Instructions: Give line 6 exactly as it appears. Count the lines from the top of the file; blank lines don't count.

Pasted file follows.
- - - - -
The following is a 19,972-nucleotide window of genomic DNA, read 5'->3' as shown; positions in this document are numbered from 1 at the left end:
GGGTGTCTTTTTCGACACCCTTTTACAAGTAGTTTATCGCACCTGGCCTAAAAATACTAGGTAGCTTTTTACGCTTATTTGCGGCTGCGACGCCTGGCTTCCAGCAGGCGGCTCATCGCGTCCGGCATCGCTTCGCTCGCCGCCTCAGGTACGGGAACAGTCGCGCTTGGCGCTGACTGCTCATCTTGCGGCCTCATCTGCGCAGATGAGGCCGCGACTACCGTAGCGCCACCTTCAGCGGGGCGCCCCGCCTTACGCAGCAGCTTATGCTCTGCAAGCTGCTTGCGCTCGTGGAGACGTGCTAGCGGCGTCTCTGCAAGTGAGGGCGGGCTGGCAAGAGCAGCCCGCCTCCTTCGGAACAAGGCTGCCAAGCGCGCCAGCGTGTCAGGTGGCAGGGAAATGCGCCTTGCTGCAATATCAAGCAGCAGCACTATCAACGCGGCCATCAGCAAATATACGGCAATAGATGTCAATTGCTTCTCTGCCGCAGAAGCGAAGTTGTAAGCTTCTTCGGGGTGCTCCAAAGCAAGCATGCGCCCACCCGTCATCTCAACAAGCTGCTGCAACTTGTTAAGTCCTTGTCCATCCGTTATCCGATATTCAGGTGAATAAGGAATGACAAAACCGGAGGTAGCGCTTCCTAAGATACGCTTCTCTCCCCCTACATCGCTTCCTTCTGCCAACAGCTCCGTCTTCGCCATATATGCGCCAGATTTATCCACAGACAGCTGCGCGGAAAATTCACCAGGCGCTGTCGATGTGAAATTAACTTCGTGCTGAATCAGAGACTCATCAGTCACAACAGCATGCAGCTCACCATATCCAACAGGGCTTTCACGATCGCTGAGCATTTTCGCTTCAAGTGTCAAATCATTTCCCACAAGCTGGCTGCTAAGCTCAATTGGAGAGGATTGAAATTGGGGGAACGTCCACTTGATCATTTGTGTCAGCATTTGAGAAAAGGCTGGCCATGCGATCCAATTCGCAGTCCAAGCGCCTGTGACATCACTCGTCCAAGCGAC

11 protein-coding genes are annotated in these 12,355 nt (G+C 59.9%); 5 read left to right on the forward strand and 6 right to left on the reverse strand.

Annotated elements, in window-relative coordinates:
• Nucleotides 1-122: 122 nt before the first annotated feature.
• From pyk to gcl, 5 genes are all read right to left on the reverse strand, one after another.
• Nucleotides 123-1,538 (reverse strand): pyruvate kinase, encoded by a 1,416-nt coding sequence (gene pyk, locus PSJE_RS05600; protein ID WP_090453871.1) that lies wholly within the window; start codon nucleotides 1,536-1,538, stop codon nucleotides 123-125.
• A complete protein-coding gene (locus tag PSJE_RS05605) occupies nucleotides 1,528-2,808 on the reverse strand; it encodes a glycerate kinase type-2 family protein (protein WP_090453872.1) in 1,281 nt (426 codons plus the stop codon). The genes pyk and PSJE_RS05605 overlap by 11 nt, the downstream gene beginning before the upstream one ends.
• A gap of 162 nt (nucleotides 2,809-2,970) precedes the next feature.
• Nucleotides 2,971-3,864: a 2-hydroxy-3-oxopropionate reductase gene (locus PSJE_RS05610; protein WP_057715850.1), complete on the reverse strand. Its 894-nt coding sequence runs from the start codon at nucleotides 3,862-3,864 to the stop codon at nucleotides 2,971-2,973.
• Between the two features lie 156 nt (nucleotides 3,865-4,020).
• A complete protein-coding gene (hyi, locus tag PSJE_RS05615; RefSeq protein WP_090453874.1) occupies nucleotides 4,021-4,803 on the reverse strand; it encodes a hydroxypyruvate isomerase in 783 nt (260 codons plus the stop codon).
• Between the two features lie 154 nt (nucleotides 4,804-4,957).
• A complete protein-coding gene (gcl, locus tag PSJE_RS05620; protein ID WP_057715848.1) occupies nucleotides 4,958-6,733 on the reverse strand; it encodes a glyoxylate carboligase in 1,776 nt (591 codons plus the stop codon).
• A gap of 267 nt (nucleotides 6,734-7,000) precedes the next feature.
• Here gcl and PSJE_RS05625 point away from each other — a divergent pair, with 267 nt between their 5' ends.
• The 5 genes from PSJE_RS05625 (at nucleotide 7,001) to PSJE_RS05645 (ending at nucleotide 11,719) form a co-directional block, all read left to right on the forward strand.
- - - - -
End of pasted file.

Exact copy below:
• From pyk to gcl, 5 genes are all read right to left on the reverse strand, one after another.